Kelly McEvers

Kelly McEvers is co-host of All Things Considered, NPR's award-winning afternoon newsmagazine. She hosts the program from NPR West in Culver City, California, with co-hosts Robert Siegel, Audie Cornish, and Ari Shapiro in NPR's Washington, D.C. headquarters.

McEvers was previously a national correspondent based at NPR West. Prior to that, McEvers ran NPR's Beirut bureau, where she earned a George Foster Peabody award, an Alfred I. DuPont-Columbia award, a Gracie award, and an Overseas Press Club mention for her 2012 coverage of the Syrian conflict. She recently made a radio documentary about being a war correspondent with renowned radio producer Jay Allison of Transom.org.

In 2011, she traveled undercover to follow Arab uprisings in places where brutal crackdowns followed the early euphoria of protests. She has been tear-gassed in Bahrain; she has spent a night in a tent city with a Yemeni woman who would later share the Nobel Peace Prize; and she spent weeks inside Syria with anti-government rebels known as the Free Syrian Army.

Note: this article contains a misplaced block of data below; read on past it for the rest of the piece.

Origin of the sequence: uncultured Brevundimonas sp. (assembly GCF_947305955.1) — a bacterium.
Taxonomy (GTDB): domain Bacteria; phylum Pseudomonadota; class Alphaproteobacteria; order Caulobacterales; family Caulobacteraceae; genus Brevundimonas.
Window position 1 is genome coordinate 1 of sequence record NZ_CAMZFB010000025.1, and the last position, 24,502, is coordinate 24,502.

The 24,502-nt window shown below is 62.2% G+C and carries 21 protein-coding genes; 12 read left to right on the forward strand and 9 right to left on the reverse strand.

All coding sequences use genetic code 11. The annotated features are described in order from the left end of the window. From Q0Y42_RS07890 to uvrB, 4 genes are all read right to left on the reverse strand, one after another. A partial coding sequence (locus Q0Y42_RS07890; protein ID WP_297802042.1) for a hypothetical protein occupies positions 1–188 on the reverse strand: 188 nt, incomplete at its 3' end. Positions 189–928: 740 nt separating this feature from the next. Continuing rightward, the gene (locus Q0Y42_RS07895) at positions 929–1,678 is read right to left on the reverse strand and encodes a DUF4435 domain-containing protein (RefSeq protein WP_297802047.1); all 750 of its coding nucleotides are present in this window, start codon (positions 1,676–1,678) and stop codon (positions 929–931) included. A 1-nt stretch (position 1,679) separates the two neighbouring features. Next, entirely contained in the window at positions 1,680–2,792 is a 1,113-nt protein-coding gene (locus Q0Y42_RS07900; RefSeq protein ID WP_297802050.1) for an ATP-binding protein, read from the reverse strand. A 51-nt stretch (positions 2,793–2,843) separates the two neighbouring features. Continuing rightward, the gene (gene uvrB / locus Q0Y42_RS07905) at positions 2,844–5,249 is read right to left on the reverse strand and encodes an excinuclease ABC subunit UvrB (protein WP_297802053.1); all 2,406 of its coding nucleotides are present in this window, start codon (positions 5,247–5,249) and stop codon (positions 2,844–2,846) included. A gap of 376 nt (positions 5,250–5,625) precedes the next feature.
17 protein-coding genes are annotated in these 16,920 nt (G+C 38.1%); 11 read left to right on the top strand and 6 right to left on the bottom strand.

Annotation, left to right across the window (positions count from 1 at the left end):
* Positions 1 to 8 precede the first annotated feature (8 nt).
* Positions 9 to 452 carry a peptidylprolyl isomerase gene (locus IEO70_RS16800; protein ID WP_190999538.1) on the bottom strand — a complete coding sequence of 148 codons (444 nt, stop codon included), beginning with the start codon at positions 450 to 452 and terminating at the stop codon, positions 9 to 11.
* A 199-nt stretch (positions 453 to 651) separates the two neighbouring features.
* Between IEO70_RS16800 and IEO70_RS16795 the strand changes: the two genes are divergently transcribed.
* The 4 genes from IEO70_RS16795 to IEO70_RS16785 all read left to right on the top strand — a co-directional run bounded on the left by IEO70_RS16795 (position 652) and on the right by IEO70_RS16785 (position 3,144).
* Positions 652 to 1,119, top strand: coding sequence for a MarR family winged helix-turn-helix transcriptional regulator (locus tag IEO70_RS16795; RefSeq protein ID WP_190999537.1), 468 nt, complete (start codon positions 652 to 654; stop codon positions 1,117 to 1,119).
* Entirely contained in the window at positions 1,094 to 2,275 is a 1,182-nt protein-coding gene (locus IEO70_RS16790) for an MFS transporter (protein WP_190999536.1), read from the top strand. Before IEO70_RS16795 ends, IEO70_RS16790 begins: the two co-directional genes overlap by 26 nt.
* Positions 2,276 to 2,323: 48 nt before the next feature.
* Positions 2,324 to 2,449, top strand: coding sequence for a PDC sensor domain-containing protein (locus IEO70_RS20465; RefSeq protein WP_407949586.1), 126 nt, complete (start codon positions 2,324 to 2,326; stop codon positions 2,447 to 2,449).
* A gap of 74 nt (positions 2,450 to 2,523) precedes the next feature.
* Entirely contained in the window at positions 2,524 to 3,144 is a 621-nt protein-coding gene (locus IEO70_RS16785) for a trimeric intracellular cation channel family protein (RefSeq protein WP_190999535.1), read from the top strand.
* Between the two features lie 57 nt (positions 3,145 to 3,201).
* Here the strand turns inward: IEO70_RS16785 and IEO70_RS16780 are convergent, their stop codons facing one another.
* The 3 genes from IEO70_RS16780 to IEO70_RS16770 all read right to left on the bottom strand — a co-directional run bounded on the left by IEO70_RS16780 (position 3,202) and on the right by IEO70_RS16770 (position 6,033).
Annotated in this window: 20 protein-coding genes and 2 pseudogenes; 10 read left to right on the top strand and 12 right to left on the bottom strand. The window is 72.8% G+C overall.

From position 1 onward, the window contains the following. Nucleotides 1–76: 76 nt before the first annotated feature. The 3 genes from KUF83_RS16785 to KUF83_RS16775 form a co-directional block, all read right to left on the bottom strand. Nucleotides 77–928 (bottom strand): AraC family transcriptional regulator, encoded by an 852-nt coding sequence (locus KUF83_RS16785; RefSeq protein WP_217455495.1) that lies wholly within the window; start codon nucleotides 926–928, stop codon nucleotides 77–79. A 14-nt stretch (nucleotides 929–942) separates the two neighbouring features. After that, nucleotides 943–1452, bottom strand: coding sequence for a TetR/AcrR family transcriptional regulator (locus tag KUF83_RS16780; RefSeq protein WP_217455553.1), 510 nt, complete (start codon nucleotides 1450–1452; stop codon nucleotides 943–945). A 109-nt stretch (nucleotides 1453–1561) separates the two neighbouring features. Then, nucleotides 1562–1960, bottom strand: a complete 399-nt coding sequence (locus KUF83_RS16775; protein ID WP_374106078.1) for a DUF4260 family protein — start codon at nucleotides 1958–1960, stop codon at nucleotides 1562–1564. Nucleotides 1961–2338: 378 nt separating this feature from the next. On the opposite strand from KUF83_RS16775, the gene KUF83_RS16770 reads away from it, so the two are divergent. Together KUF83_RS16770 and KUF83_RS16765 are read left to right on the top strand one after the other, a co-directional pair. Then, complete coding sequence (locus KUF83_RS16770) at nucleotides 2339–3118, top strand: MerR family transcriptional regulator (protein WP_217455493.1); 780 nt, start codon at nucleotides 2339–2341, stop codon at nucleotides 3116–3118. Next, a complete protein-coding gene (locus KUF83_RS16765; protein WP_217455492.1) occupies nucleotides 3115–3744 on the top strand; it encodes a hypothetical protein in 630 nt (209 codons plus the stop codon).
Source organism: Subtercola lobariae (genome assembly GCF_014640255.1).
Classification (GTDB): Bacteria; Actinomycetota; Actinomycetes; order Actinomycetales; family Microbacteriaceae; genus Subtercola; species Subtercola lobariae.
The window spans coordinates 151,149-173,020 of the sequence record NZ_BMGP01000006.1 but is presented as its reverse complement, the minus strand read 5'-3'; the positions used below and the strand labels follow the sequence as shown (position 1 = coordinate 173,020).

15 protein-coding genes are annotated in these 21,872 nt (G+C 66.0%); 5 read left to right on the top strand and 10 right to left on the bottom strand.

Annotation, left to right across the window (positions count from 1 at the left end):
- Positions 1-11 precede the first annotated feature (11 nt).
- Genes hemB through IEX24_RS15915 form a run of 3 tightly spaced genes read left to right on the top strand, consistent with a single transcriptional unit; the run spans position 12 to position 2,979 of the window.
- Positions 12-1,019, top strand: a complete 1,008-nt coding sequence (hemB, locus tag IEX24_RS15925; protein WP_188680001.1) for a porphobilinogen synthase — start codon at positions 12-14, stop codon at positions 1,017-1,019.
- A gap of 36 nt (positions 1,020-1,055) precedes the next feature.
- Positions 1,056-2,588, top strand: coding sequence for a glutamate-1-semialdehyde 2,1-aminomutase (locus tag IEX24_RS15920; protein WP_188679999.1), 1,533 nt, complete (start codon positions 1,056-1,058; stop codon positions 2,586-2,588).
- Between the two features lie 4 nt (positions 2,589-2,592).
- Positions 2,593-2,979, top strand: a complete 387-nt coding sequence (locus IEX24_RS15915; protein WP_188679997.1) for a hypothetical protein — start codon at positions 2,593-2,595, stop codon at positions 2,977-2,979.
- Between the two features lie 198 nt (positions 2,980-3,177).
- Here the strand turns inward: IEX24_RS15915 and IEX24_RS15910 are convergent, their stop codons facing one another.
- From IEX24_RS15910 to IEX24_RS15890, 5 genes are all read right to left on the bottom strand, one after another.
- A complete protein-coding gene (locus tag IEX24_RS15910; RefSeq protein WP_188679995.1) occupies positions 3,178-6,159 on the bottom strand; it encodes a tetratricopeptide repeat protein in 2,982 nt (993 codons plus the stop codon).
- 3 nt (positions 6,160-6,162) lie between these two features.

In Iraq, she covered the final withdrawal of U.S. troops and the political chaos that gripped the country afterward. Before arriving in Iraq in 2010, McEvers was one of the first Western correspondents to be based, full-time, in Riyadh, Saudi Arabia.

In 2008 and 2009, McEvers was part of a team that produced the award-winning "Working" series for American Public Media's business and finance show, Marketplace. She profiled a war fixer in Beirut, a smuggler in Dubai, a sex-worker in Baku, a pirate in the Strait of Malacca and a marriage broker in Vietnam.

She previously covered the former Soviet Union and Southeast Asia as a freelancer for NPR and other outlets. She started her journalism career in 1997 at the Chicago Tribune, where she worked as a metro reporter and documented the lives of female gang members for the Sunday magazine.